While I understand about one word in forty, I do like hearing Carmack speak about what he's been up to. His recent interview with PC Perspective is a goldmine of Carmack-thinking. For example, this is what Carmack's been up to recently...
"It involves ray tracing into a sparse voxel octree which is essentially a geometric evolution of the mega-texture technologies that we’re doing today for uniquely texturing entire worlds. It’s clear that what we want to do in the following generation is have unique geometry down to the equivalent of the texel across everything. There are different approaches that you could wind up and try to get that done that would involve tessellation and different levels of triangle meshes and you can could conceivably make something like that work but rasterization architecture does really start falling apart when your typical triangle size is less than one pixel."
I empathise. When triangle size gets less than one pixel around here, it's complete chaos. Jim starts screaming, Walker just flakes out completely and it's only Alec who keeps his head together, reassuring us that triangle size will be back at more than a pixel shortly. However, I have managed to decode some stuff.
Well, not me. PC Perspective in the conclusion rounds stuff up. The most interesting stuff is involving the ray-tracing, which I've been vaguely aware of. There's been various people saying - and this is Kieron-o-vision - claiming that traditional Polygon-rendering 3D card stuff is going to disappear, in favour of Ray Tracing. You may remember ray-tracking from the nineties, when we used it on our Amigas to make pictures of spheres appear after eight hours of 'puter-think. Now, apparently processors are fast enough that they can use that method to start doing in-game stuff. The major proponents are Intel, and the theory is explained a bit here. From our perspective, the biggest change would be that 3D cards basically would become obsolete, as they're based around throwing around textures. Or, at least, that's what I can make out. This is all Martian, remember. [We'll hopefully be exploring a ray-tracing a little more in an extended post next week - Ed-who-may-or-may-not-happen-to-be-Alec]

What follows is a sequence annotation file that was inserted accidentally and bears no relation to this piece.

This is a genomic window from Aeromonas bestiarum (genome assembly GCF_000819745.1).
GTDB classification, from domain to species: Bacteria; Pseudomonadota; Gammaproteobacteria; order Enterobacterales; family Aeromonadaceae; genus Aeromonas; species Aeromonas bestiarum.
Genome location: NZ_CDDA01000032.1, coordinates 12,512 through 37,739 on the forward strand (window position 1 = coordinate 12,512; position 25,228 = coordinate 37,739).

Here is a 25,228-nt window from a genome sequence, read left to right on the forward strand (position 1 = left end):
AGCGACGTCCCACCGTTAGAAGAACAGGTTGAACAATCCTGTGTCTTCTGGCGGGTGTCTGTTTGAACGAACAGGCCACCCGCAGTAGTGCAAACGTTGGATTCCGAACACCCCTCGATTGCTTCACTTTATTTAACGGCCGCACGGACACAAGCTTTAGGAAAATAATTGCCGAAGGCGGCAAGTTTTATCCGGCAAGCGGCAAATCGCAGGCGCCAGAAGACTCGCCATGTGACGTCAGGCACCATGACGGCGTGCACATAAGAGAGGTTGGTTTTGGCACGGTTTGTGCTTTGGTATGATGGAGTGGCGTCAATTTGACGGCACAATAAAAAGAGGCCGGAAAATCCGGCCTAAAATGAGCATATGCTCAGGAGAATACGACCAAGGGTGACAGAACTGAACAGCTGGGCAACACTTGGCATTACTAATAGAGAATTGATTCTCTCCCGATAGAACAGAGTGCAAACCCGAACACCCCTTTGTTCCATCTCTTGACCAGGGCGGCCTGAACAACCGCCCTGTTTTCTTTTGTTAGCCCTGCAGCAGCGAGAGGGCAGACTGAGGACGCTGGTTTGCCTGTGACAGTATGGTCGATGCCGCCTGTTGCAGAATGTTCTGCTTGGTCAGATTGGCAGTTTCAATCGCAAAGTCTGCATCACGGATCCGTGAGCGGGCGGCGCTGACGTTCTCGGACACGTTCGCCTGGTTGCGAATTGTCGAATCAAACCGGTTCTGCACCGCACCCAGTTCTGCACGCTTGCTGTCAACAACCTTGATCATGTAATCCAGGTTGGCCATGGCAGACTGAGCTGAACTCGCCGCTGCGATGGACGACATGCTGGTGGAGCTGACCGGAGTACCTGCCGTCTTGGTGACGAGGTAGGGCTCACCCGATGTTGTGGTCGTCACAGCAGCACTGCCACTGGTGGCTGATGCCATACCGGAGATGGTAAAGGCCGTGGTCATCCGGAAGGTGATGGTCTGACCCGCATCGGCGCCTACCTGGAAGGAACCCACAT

Now, Carmack basically doesn't think this will happen. He can see specific uses for the technology - which is the tree-tracing stuff he's going on about - but doesn't think it'll win out. He also agrees with PC Perspective that Intel needs to actually show this is possible - the theory is all well enough, but they need to actually show, not tell - which is why they've been buying a load of middleware stuff.
So that'll be worth watching.
My next post will be an analysis of Ada Lovelaces' notes on Menabrea sketch of Babbage's Difference Engine.